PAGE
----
Knytt Underground Review
Posted by Thomas Whitehead
An abstract adventure
Knytt Underground is unlike anything else on the Wii U eShop; it's the work of Nicklas Nygren (better known as Nifflas), a developer that's produced some intriguing download titles on PC — including this game's predecessors — as well as the critically acclaimed NightSky. The fact this game stands apart from its eShop contemporaries is a badge of honour, as it's continually self-referential, happily breaks the fourth wall and teases gamers along in a quest that may or may not have meaning. It's abstract, puzzling and at times contradictory, attempting to be both bold and brilliant.
It's split into three chapters, with the first two introducing characters, some lore and primarily educating you in the basics of gameplay. Chapter One follows the incredibly agile sprite, Mi, who is introduced to the yin and yang fairy characters of Dora and Cilia, each with distinct personalities. In Chapter Two your character is a ball, which bounces around in what appears to be an abandoned lab (and its surrounding area) while trying to make sense of the fact that, well, it's a ball. There is the foundation of a storyline holding these chapters together, which merge into Chapter 3, and this delivers the vast majority of the game — it combines the two forms into Mi's interchangeable abilities, and puts into sequence events that may (or may not) matter.
At the heart of Knytt Undergound is a quest to ring six bells of Fate, which are scattered around a world comprising of hundreds of individual rooms, each serving as small areas of intrigue or puzzles. The world is intimidating in size — which we suspect was the intention — and primarily the task is to explore and piece together small slices of narrative into a cohesive whole that is, ultimately, your own unique interpretation. It's rather like a confused dystopia of small creatures underground, confusing human terms and beliefs and distorting them at every turn. While you may initially head off for a bell, it's quite possible that you'll get lost on route or distracted by characters and sub-quests — Lewis Carroll would be delighted at how deep this particular rabbit hole goes.
Even if you reach a bell, however, there are reasonable odds that someone or something will be blocking it off until you hand over specific items, so there's certainly incentive to wander off the beaten track and hunt down as many collectibles as possible. Fortunately, considering the fact it's not entirely optional, this can be a fascinating, engrossing experience. Although the world may be made up of hundreds of rooms, there's a cohesive structure and sense of a whole that drives the experience. Some areas are dark, necessitating navigation by shadow, some have over-sized 20th Century modern technology — such as gears — spinning in the background, and some show nature, with a Pikmin-esque flair for large-scale plant life. At times rooms have an alien, other-worldly feel which prevents you from becoming too settled.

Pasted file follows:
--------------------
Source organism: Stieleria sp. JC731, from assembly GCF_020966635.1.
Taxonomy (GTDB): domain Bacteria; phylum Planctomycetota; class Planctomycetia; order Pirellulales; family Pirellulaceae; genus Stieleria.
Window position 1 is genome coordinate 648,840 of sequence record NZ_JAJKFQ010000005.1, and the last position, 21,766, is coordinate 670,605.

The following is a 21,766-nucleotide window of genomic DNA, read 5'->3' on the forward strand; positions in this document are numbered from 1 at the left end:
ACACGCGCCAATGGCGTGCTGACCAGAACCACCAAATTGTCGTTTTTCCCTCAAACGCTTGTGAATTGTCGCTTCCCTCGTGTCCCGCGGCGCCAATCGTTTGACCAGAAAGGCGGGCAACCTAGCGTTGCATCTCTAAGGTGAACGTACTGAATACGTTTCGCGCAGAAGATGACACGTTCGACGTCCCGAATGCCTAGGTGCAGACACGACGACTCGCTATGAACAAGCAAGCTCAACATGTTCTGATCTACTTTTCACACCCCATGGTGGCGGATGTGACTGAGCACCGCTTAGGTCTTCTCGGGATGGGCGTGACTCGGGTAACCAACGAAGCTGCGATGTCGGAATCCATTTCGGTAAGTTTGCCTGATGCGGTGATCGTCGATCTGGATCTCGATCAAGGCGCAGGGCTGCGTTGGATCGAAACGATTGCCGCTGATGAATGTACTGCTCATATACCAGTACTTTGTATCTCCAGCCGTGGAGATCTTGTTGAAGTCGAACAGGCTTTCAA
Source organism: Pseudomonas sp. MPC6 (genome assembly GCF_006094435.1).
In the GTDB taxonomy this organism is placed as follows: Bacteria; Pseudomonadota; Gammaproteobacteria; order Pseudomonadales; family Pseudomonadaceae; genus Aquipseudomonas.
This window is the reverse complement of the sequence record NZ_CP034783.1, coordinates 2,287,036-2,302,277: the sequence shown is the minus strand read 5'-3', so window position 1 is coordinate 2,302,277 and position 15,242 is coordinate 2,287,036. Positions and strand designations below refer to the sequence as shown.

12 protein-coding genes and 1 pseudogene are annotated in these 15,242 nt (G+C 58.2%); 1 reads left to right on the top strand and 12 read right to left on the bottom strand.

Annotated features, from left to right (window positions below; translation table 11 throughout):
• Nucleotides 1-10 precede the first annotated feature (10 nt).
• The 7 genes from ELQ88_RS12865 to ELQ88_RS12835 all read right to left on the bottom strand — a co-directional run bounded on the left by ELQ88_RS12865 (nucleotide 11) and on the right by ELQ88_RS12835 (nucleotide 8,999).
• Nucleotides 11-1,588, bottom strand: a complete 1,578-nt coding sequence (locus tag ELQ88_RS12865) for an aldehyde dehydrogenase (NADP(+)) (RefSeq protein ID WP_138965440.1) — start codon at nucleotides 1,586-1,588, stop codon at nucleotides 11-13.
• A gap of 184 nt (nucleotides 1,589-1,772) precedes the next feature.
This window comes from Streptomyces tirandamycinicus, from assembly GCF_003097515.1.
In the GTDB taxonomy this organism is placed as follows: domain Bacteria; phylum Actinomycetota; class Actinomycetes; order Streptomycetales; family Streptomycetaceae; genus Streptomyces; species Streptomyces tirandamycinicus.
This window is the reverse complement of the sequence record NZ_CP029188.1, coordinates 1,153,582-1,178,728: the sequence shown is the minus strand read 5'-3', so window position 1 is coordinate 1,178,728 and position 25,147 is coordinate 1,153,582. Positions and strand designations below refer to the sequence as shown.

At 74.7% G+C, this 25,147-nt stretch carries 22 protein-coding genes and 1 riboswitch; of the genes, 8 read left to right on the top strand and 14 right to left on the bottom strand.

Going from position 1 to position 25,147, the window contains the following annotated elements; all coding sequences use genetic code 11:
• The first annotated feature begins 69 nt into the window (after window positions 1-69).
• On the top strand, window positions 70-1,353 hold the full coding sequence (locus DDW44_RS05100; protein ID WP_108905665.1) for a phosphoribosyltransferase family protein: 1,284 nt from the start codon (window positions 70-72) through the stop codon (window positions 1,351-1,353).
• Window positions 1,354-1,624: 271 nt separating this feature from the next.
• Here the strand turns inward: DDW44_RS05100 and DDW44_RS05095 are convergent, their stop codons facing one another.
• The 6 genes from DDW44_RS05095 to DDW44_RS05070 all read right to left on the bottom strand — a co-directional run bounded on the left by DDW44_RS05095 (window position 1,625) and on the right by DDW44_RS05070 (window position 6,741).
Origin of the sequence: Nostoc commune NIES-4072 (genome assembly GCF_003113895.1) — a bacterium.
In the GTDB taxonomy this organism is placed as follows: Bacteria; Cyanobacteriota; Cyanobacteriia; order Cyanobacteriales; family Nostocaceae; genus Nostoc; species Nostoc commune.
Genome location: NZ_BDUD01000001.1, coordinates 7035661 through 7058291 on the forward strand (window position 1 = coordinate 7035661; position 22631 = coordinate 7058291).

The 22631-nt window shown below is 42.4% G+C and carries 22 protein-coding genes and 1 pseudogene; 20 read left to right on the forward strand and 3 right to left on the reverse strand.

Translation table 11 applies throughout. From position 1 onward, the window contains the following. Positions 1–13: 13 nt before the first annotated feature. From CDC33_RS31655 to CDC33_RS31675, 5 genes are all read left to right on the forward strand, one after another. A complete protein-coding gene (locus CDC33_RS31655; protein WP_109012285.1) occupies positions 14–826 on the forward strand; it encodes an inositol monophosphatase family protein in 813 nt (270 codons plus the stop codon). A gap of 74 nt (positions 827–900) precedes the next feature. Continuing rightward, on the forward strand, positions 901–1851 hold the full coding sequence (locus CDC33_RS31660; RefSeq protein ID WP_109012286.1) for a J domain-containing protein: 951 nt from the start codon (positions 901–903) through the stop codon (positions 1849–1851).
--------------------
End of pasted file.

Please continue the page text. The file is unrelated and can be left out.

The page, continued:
Many of these screens are simply there to promote the overall ambience, with polished visuals being accompanied by an excellent but understated soundtrack. Often the background music is subtle or barely noticeable, while it's occasionally sweeping and, should the mood strike, pumps out a beat. Great care has clearly been taken to create consistent audio-visual moods, making this one of the most eclectic offerings on the Wii U — headphones are recommended.
We emphasize the tone above some core elements for a simple reason: that's what Knytt Underground itself does. Over the hundreds of rooms a third or less — or so it seemed to us — contain puzzles or threats to avoid, with some there simply as atmospheric bridging points to move through the map. Some will have divergent paths with simple environmental puzzles — high jumps may require skilful use of the ball and human form together — and others may have characters with which to interact; they occasionally set quests, while at other times simply hold a conversation. As Mi can't speak, you often have to choose which of the fairies — with their distinct characteristics — will speak up on your behalf, so that adds a little extra choice to proceedings.